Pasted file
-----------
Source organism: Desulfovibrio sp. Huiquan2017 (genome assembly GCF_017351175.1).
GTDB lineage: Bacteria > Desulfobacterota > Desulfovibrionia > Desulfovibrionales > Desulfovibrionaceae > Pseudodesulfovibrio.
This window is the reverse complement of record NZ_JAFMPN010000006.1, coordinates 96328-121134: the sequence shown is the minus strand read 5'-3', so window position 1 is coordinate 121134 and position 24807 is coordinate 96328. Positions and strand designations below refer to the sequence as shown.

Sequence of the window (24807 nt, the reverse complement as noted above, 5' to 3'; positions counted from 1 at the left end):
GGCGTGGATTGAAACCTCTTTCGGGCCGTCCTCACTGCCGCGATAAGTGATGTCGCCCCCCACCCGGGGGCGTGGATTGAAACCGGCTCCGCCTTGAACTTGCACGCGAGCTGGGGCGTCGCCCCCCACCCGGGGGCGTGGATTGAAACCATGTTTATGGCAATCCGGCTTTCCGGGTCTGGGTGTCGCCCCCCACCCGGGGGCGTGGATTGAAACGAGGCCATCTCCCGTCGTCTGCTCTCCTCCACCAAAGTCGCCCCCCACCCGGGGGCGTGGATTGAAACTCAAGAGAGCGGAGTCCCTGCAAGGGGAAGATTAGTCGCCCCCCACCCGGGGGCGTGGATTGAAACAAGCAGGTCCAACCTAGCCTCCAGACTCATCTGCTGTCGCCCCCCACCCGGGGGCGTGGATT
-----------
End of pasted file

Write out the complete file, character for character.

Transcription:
Source organism: Desulfovibrio sp. Huiquan2017 (genome assembly GCF_017351175.1).
GTDB lineage: Bacteria > Desulfobacterota > Desulfovibrionia > Desulfovibrionales > Desulfovibrionaceae > Pseudodesulfovibrio.
This window is the reverse complement of record NZ_JAFMPN010000006.1, coordinates 96328-121134: the sequence shown is the minus strand read 5'-3', so window position 1 is coordinate 121134 and position 24807 is coordinate 96328. Positions and strand designations below refer to the sequence as shown.

Sequence of the window (24807 nt, the reverse complement as noted above, 5' to 3'; positions counted from 1 at the left end):
GGCGTGGATTGAAACCTCTTTCGGGCCGTCCTCACTGCCGCGATAAGTGATGTCGCCCCCCACCCGGGGGCGTGGATTGAAACCGGCTCCGCCTTGAACTTGCACGCGAGCTGGGGCGTCGCCCCCCACCCGGGGGCGTGGATTGAAACCATGTTTATGGCAATCCGGCTTTCCGGGTCTGGGTGTCGCCCCCCACCCGGGGGCGTGGATTGAAACGAGGCCATCTCCCGTCGTCTGCTCTCCTCCACCAAAGTCGCCCCCCACCCGGGGGCGTGGATTGAAACTCAAGAGAGCGGAGTCCCTGCAAGGGGAAGATTAGTCGCCCCCCACCCGGGGGCGTGGATTGAAACAAGCAGGTCCAACCTAGCCTCCAGACTCATCTGCTGTCGCCCCCCACCCGGGGGCGTGGATT